One of the biggest differences between this film and the American remake is the artistic interpretation of Lisbeth Salander. Oplev and actress Noomi Rapace create a very unaffected, unemotional, and almost sociopathic Salander. While she’s in no way a villain, she is bristly and very difficult to connect with. This is somewhat true to her character in the book, but in the movie she seems almost inhuman. However, that’s not in any way a testament to poor acting. Rapace was incredibly committed and convincing in her role.

This movie is acted well, written well, shot well, and worth a watch. So drink some coffee, put the internet away, and glue your eyes to the screen.

Rating : 

An American remake was released in 2011 by Oscar nominated director David Fincher (The Social Network, The Curious Case of Benjamin Button). The film also won an Academy Award for film editing, was nominated for four others, and won AFI’s 2012 film of the year. It also won the prestigious Carolynn Staib, double-thumbs-up stamp of approval and inspired me to go as Lisbeth Salander for Halloween.

Much, nay, most – almost there – all of the extraneous detail was pruned away to reveal a thrilling story arc that was in no way slow, and the characters were infinitely more relatable than in either the novel or Swedish film. Especially Lisbeth. While she is still exceptionally independent, cunning, and capable, she possesses a fragility that makes me want to protect her despite the undeniable fact that she’d never, ever need it.

In both novel and original film, Salander seems to act on some kind of detached, moral code. A good example is in the infinitely cringe-worthy tattoo scene. For those who need a refresher, she breaks into the home of a man who’d raped her, ties him down, gags him, and forcibly tattoos “I am a rapist pig” in giant letters onto his abdomen. In the original film she’s entirely unemotional, as though merely doling justice for some unspecified crime. In the American remake Salander is clearly exacting revenge. She is livid and she is terrifying. 

"Hold still, I've never done this before."
Another example is in her relationship with Mikael Blomkvist, with whom she has a brief physical affair. Near the end of the story, Salander abruptly and entirely cuts Blomkvist off. In the novel and original film it seems as though this is because she’s developed feelings for him and can’t be bothered with the inevitable emotional complications this will cause. In the American remake Lisbeth cuts ties after feeling betrayed by Mikael. Again, the motivations for her reactions were made much more emotional than calculating. Most of the time I would have a problem with this because of the whole “emotional female” stereotype, but because she was so aloof before, I genuinely think it’s an improvement.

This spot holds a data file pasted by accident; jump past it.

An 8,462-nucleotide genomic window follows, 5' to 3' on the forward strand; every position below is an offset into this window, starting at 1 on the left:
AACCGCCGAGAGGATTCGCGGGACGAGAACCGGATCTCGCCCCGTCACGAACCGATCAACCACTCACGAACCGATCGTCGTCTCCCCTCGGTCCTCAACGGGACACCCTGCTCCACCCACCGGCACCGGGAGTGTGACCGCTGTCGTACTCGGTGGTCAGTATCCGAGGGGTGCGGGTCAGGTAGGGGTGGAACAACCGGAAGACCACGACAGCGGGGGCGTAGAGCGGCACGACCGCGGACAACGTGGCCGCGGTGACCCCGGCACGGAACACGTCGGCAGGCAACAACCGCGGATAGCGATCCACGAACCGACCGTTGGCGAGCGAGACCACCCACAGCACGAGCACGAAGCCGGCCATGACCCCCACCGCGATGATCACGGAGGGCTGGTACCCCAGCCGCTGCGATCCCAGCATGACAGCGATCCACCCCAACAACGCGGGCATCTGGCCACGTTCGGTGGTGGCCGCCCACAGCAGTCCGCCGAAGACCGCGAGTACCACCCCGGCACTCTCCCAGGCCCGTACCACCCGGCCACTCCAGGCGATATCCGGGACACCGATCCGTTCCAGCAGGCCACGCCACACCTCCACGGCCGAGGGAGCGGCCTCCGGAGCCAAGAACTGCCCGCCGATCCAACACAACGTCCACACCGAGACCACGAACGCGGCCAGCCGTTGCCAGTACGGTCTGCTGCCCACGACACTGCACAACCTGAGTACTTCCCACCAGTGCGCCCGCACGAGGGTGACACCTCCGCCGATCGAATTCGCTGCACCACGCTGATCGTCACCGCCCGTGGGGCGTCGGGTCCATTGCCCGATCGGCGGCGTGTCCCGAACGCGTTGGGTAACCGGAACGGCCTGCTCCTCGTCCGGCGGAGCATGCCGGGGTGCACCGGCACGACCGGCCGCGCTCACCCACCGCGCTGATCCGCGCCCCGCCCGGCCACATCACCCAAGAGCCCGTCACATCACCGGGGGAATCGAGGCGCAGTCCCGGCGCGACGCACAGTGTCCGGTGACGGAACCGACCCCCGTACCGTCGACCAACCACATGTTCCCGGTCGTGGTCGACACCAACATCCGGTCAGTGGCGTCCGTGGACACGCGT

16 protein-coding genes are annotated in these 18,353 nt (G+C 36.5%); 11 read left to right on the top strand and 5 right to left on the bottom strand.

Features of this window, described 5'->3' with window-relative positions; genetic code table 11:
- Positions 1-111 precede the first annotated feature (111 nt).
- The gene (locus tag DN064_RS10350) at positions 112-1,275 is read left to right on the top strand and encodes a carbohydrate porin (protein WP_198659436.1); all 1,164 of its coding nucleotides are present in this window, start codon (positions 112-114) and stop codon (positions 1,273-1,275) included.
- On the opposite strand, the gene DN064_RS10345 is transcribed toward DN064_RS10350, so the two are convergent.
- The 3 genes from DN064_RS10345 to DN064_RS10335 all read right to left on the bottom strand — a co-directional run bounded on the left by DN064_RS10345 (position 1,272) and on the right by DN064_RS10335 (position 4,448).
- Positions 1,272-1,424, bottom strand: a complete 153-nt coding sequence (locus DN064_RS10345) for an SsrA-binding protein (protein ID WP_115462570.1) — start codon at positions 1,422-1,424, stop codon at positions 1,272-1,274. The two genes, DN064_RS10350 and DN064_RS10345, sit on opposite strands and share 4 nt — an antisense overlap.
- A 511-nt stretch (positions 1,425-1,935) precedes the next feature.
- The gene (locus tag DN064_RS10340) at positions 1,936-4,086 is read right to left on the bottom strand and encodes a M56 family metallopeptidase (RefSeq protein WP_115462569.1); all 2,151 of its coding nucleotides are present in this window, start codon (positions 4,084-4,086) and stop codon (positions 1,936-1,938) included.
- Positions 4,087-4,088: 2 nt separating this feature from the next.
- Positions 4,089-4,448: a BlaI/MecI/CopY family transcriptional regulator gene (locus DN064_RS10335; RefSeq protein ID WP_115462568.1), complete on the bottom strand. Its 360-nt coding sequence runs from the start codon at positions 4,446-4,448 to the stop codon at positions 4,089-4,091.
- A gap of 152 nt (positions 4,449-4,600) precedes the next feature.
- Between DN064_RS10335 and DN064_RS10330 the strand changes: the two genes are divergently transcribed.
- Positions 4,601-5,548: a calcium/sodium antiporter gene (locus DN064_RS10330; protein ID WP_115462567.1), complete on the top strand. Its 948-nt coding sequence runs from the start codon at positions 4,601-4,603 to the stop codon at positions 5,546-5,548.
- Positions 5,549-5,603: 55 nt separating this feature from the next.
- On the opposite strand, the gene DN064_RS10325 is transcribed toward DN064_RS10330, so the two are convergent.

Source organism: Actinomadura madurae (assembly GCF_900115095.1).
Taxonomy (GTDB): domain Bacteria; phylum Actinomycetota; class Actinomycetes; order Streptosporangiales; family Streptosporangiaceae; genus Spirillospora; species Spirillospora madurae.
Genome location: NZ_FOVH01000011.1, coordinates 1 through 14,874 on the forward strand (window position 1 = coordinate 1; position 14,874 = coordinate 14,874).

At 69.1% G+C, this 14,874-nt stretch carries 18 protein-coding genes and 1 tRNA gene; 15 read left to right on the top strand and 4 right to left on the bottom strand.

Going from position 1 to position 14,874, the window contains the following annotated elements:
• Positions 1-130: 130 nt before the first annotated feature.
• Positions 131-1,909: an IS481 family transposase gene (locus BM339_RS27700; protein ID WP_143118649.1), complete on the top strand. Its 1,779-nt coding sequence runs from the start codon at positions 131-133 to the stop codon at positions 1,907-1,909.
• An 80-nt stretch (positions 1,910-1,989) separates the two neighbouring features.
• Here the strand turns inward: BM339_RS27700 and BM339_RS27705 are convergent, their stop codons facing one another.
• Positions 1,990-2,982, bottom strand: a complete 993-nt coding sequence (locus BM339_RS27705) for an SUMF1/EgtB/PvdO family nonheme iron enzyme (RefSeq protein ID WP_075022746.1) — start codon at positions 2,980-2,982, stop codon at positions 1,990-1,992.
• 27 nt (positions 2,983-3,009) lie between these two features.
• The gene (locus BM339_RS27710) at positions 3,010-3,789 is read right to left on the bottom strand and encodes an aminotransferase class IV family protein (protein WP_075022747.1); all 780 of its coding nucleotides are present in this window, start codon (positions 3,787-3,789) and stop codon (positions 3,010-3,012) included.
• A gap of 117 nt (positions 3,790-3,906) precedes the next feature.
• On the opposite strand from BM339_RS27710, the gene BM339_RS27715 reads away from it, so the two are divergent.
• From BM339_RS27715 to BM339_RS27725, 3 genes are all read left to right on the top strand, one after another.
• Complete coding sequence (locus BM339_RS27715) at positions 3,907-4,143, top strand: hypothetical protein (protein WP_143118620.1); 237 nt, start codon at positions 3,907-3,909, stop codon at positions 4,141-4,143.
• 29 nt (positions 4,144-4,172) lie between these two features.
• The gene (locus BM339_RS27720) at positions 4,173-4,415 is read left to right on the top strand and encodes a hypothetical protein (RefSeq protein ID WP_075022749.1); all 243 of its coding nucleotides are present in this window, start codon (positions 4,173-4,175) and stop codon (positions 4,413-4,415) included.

But those are all testaments to superior writing/direction and don’t really spotlight the stellar acting ability of Roony Mara, who before The Girl with the Dragon Tattoo was virtually unknown. I think it’s safe to say that I have never believed a performance more than hers in my life. She was so invested in her role that I couldn’t see the actress behind the character if I tried. Her performance got her nominated for the Academy Award for best actress in a leading role, and she probably should have won. And talk about a committed physical transformation (see photo below).

This movie may be perfect. Really. It’s beautifully directed, written, shot, and acted, and is, in my opinion, a manifestation of how the book should have been. Soak it up, movie buffs, you won’t hear me say that often.


As always, the novel and films can be purchased via the links below. Thanks for tuning in and see you next week!